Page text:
If any of the side effects gets serious, or if you notice any side effects not listed in this leaflet, please tell your doctor or
pharmacist.
5. HOW TO STORE MIRTAZAPINE
Keep out of the reach and sight of children.
Do not use Mirtazapine after the expiry date which is stated on the carton and blister after “EXP:”The expiry date refers to the
.
last day of that month.
Store in the original package in order to protect from light and moisture.
Medicines should not be disposed of via wastewater or household waste. Ask your pharmacist how to dispose of medicines no
longer required. These measures will help to protect the environment.
6. FURTHER INFORMATION
What Mirtazapine contains
• The active substance is mirtazapine. Each orodispersible tablet contains 15 mg, 30 mg or 45 mg mirtazapine.
• The other ingredients are lactose monohydrate, ethylcellulose, mannitol (E421), sorbitol (E420), crospovidone, colloidal
hydrated silica, orange juice flavour (containing maltodextrins, modified maize starch), aspartame (E951), magnesium stearate.
What Mirtazapine looks like and contents of the pack
The orodispersible tablets are white, round and biconvex.
This medicinal product is available in pack sizes of 6, 10, 12, 14, 18, 20, 28, 30, 48, 50, 56, 60, 70, 90, 96, 100, 100x1 or 180 tablets
in perforated unit dose blisters.
Marketing Authorisation Holder and Manufacturer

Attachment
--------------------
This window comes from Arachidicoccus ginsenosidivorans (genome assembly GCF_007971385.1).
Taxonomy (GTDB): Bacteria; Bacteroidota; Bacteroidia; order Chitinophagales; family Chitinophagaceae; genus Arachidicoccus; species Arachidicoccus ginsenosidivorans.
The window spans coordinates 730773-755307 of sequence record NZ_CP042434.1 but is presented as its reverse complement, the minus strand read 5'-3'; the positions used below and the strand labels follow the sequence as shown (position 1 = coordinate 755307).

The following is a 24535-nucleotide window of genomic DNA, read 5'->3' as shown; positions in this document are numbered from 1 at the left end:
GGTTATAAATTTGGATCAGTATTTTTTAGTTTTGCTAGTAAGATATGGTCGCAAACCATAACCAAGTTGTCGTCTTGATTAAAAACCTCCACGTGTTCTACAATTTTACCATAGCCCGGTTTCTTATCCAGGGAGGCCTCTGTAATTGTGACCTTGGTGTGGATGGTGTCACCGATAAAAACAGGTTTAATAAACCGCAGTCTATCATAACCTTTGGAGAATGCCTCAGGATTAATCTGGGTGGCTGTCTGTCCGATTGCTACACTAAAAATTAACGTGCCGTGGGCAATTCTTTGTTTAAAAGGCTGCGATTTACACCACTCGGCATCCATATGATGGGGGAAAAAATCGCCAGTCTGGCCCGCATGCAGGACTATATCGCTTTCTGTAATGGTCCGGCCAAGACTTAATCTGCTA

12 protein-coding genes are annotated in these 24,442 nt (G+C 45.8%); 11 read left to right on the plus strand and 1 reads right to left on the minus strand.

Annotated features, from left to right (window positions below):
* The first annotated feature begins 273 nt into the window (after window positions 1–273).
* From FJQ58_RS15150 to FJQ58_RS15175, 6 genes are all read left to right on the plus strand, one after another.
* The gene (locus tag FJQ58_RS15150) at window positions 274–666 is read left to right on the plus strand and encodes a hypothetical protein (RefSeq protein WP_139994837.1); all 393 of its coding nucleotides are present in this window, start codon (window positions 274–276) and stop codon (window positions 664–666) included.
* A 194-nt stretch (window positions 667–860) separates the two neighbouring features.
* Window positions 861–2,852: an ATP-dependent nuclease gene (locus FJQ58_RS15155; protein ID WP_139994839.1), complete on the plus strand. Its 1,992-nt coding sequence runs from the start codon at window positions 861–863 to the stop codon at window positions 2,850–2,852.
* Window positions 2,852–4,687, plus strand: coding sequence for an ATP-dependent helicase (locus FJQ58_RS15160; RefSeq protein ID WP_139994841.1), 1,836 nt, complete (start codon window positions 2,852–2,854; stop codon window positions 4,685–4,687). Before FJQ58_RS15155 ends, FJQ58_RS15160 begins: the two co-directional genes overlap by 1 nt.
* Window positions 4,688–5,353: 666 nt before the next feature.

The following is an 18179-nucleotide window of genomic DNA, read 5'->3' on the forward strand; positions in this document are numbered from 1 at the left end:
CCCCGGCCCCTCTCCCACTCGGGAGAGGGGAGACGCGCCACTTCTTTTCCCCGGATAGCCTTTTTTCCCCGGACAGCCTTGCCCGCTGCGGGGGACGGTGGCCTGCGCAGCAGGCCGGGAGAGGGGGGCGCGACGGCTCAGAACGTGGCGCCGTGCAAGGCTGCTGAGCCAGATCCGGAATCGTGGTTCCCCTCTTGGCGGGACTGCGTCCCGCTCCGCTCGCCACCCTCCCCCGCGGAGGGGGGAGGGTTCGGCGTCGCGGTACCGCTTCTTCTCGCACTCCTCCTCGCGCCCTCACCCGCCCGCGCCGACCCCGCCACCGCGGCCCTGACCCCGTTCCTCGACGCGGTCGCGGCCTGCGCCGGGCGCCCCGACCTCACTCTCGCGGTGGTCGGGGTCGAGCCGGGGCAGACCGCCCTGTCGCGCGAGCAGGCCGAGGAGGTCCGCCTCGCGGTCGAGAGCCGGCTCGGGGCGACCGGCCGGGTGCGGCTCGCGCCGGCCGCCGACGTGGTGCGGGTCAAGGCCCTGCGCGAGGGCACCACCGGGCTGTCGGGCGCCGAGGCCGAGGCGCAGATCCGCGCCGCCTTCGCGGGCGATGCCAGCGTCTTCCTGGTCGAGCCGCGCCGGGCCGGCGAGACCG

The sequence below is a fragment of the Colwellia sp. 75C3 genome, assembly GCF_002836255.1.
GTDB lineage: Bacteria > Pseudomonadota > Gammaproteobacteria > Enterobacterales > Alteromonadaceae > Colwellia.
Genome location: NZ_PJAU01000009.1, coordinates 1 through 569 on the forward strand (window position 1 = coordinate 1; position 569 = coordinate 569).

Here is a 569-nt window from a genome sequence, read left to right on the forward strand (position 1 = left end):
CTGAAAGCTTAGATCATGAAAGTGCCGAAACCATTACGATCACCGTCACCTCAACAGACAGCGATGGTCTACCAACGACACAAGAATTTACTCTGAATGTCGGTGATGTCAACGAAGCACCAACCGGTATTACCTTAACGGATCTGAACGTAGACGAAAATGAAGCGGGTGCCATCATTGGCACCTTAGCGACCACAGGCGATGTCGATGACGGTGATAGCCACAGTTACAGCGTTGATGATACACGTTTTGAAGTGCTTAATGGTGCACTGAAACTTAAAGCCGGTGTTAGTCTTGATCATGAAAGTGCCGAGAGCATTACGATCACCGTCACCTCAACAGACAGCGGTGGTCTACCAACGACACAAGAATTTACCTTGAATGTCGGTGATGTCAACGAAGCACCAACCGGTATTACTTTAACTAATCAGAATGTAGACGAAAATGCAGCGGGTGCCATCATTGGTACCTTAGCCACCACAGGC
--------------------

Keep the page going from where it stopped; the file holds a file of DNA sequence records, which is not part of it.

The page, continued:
KRKA, d.d., Novo mesto, Šmarješka cesta 6, 8501 Novo mesto, Slovenia
Distributed by
Consilient Health (UK) Ltd., 500 Chiswick High Road, London. W4 5RG
This leaflet was last revised in December 2010











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Source: Medicines and Healthcare Products Regulatory Agency

Disclaimer: Every effort has been made to ensure that the information provided here is accurate, up-to-date and complete, but no guarantee is made to that effect. Drug information contained herein may be time sensitive. This information has been compiled for use by healthcare practitioners and consumers in the United States. The absence of a warning for a given drug or combination thereof in no way should be construed to indicate that the drug or combination is safe, effective or appropriate for any given patient. If you have questions about the substances you are taking, check with your doctor, nurse or pharmacist.